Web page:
By Carol Davies
Greetings fellow travellers. At this time of dislocation and isolation we are hearing frequently about vital self and community care behaviours. When it was suggested on the radio that the phrase “social distancing” was misleading and that “physical distancing and social contact” was more appropriate, I realized that I hadn’t heard much about strategies to build emotional resilience, so I’m presuming to offer some suggestions.
-Luckily at this time in our society we have a variety of non-contact ways of keeping in touch. It can be most beneficial to reach out regularly to another or others in whatever way possible. Sharing humour, worries, experiences, fears , offers relief and reassurance that we aren’t “an island”. Trying social media for the first time can be daunting for the uninitiated, but enormously satisfying when it works. I’ve found that people are more than willing to share their expertise without judgement.
-Notice the quiet beauty and spontaneous kindness that surrounds us, especially at this time of nature’s rebirth. Keep a list of these enriching moments under the heading “the nice things that happened today”. Writing of these experiences embeds them more deeply in memory and serves as a reminder when these moments seem illusive. Meditation doesn’t have to be a time consuming strategy, for example there are two uncomplicated, everyday strategies. Take a few minutes to really listen to the sounds around you, especially outdoor sounds; also, at the intervals of our frequent hand washing, focus only on this one task, breathing quietly while washing slowly and with care to all surfaces. Keeping our mind in the present moment allows for frequent small investments in the resiliency bank account.
-Attending to repetitive thoughts that can loop relentlessly through our brain is also noteworthy. These, often gloom and doom scenarios, is a type of rehearsing failure. Try to interrupt them with a favourite song (the alphabet song), a poem, a prayer, a comforting phrase from your favourite hymn. Yahweh, I Know You are Near. Give Me the Courage to Enter the Song. Healer of our every ill, light of each tomorrow, give us peace beyond our fear , and hope beyond our sorrow. Sing along with abandon to music you enjoy. ‘Strong and wrong’ can be liberating and good for the soul.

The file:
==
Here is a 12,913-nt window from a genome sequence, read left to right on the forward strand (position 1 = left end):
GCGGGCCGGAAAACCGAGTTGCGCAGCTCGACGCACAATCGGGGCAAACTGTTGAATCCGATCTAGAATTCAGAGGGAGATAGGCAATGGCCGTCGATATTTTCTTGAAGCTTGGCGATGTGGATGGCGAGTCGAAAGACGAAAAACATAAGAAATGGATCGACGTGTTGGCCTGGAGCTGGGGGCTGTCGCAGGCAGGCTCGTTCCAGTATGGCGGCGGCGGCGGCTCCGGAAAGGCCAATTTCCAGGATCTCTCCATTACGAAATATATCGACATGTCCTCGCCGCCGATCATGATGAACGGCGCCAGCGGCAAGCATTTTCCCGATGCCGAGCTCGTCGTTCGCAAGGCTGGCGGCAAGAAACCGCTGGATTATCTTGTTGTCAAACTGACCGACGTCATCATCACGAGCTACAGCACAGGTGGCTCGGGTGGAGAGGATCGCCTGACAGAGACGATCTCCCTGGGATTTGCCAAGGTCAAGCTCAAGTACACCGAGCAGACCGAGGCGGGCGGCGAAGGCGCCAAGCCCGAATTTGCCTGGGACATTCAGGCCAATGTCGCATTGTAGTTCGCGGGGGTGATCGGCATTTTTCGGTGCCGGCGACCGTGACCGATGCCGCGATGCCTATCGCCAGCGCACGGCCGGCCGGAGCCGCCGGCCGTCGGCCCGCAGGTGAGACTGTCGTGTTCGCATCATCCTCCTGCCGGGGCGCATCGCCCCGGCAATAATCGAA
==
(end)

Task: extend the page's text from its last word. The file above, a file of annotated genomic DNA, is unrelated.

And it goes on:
-Physical activity, according to our mobility level, is also essential to emotional well being. Aside from a good night’s sleep it’s best to avoid extended periods of napping or sitting. If walking outdoors isn’t possible, frequent mobility breaks from reading or screen watching can be a cumulative investment. Keeping up with regular routines is reassuring to the mind in times of upheaval. Aside from a good nights sleep it’s best to avoid lengthy periods of inactivity.
During this pandemic it has become frighteningly clear how easily physical contact can be a vehicle for spreading contagion. Let’s remember that we have an innate ability equally powerful to enrich our own well being, and that of our social contacts, by attending to our emotional health. We can all be ‘wounded healers’.
Carol Davies practiced psychotherapy for many years. She is a member of Christ Church, Bolton, and is married to Tom. We are grateful for her contribution.